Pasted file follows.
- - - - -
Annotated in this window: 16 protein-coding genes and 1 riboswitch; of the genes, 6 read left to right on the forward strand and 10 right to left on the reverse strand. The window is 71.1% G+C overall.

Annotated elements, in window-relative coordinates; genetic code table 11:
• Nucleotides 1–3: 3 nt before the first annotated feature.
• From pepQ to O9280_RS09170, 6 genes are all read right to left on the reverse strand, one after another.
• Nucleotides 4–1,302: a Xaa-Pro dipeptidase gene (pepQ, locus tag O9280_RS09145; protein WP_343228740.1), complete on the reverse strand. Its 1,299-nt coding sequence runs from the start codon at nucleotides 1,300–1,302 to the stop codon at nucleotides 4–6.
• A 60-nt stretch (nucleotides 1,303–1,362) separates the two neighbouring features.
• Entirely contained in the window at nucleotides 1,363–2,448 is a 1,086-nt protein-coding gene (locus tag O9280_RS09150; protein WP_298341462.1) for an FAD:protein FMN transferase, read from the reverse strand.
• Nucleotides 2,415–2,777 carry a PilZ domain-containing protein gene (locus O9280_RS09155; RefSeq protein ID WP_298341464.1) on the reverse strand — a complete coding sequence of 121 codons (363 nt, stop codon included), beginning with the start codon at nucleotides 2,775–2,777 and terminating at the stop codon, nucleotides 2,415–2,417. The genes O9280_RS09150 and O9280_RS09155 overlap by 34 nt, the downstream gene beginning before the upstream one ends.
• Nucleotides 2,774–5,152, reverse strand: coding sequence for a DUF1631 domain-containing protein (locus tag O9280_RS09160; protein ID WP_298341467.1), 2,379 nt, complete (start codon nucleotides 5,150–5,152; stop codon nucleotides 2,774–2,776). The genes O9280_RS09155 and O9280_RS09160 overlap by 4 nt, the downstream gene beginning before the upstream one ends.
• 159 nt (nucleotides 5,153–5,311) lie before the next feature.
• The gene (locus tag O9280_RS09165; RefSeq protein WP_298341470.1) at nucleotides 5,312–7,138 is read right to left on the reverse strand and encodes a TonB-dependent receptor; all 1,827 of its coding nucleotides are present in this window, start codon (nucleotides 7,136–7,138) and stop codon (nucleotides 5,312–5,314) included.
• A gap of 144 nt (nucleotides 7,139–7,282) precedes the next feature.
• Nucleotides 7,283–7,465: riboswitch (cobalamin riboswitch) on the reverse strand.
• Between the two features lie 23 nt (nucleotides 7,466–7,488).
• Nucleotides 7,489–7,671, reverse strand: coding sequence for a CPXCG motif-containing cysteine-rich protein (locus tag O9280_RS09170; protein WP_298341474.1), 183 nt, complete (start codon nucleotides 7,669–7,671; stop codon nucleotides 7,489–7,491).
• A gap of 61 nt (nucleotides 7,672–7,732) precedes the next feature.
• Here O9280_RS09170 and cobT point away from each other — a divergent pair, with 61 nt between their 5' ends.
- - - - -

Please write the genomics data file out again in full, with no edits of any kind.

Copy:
Annotated in this window: 16 protein-coding genes and 1 riboswitch; of the genes, 6 read left to right on the forward strand and 10 right to left on the reverse strand. The window is 71.1% G+C overall.

Annotated elements, in window-relative coordinates; genetic code table 11:
• Nucleotides 1–3: 3 nt before the first annotated feature.
• From pepQ to O9280_RS09170, 6 genes are all read right to left on the reverse strand, one after another.
• Nucleotides 4–1,302: a Xaa-Pro dipeptidase gene (pepQ, locus tag O9280_RS09145; protein WP_343228740.1), complete on the reverse strand. Its 1,299-nt coding sequence runs from the start codon at nucleotides 1,300–1,302 to the stop codon at nucleotides 4–6.
• A 60-nt stretch (nucleotides 1,303–1,362) separates the two neighbouring features.
• Entirely contained in the window at nucleotides 1,363–2,448 is a 1,086-nt protein-coding gene (locus tag O9280_RS09150; protein WP_298341462.1) for an FAD:protein FMN transferase, read from the reverse strand.
• Nucleotides 2,415–2,777 carry a PilZ domain-containing protein gene (locus O9280_RS09155; RefSeq protein ID WP_298341464.1) on the reverse strand — a complete coding sequence of 121 codons (363 nt, stop codon included), beginning with the start codon at nucleotides 2,775–2,777 and terminating at the stop codon, nucleotides 2,415–2,417. The genes O9280_RS09150 and O9280_RS09155 overlap by 34 nt, the downstream gene beginning before the upstream one ends.
• Nucleotides 2,774–5,152, reverse strand: coding sequence for a DUF1631 domain-containing protein (locus tag O9280_RS09160; protein ID WP_298341467.1), 2,379 nt, complete (start codon nucleotides 5,150–5,152; stop codon nucleotides 2,774–2,776). The genes O9280_RS09155 and O9280_RS09160 overlap by 4 nt, the downstream gene beginning before the upstream one ends.
• 159 nt (nucleotides 5,153–5,311) lie before the next feature.
• The gene (locus tag O9280_RS09165; RefSeq protein WP_298341470.1) at nucleotides 5,312–7,138 is read right to left on the reverse strand and encodes a TonB-dependent receptor; all 1,827 of its coding nucleotides are present in this window, start codon (nucleotides 7,136–7,138) and stop codon (nucleotides 5,312–5,314) included.
• A gap of 144 nt (nucleotides 7,139–7,282) precedes the next feature.
• Nucleotides 7,283–7,465: riboswitch (cobalamin riboswitch) on the reverse strand.
• Between the two features lie 23 nt (nucleotides 7,466–7,488).
• Nucleotides 7,489–7,671, reverse strand: coding sequence for a CPXCG motif-containing cysteine-rich protein (locus tag O9280_RS09170; protein WP_298341474.1), 183 nt, complete (start codon nucleotides 7,669–7,671; stop codon nucleotides 7,489–7,491).
• A gap of 61 nt (nucleotides 7,672–7,732) precedes the next feature.
• Here O9280_RS09170 and cobT point away from each other — a divergent pair, with 61 nt between their 5' ends.